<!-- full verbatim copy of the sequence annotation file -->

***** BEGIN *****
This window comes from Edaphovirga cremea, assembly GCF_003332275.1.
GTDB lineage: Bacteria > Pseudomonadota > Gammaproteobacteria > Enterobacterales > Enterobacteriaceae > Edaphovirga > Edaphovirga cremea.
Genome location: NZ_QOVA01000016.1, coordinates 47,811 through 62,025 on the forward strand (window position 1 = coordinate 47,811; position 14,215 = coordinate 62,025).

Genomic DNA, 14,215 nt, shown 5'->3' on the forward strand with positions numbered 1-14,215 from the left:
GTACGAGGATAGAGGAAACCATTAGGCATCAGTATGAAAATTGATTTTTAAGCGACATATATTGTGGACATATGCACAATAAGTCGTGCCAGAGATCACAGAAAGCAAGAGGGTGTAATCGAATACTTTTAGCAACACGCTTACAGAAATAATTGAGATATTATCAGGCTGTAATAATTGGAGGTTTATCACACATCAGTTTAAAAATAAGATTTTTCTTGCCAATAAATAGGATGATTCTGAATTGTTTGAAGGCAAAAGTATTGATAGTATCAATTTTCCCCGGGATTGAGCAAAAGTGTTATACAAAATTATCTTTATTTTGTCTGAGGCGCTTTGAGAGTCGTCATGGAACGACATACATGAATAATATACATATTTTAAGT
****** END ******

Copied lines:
This window comes from Edaphovirga cremea, assembly GCF_003332275.1.
GTDB lineage: Bacteria > Pseudomonadota > Gammaproteobacteria > Enterobacterales > Enterobacteriaceae > Edaphovirga > Edaphovirga cremea.
Genome location: NZ_QOVA01000016.1, coordinates 47,811 through 62,025 on the forward strand (window position 1 = coordinate 47,811; position 14,215 = coordinate 62,025).

Genomic DNA, 14,215 nt, shown 5'->3' on the forward strand with positions numbered 1-14,215 from the left:
GTACGAGGATAGAGGAAACCATTAGGCATCAGTATGAAAATTGATTTTTAAGCGACATATATTGTGGACATATGCACAATAAGTCGTGCCAGAGATCACAGAAAGCAAGAGGGTGTAATCGAATACTTTTAGCAACACGCTTACAGAAATAATTGAGATATTATCAGGCTGTAATAATTGGAGGTTTATCACACATCAGTTTAAAAATAAGATTTTTCTTGCCAATAAATAGGATGATTCTGAATTGTTTGAAGGCAAAAGTATTGATAGTATCAATTTTCCCCGGGATTGAGCAAAAGTGTTATACAAAATTATCTTTATTTTGTCTGAGGCGCTTTGAGAGTCGTCATGGAACGACATACATGAATAATATACATATTTTAAGT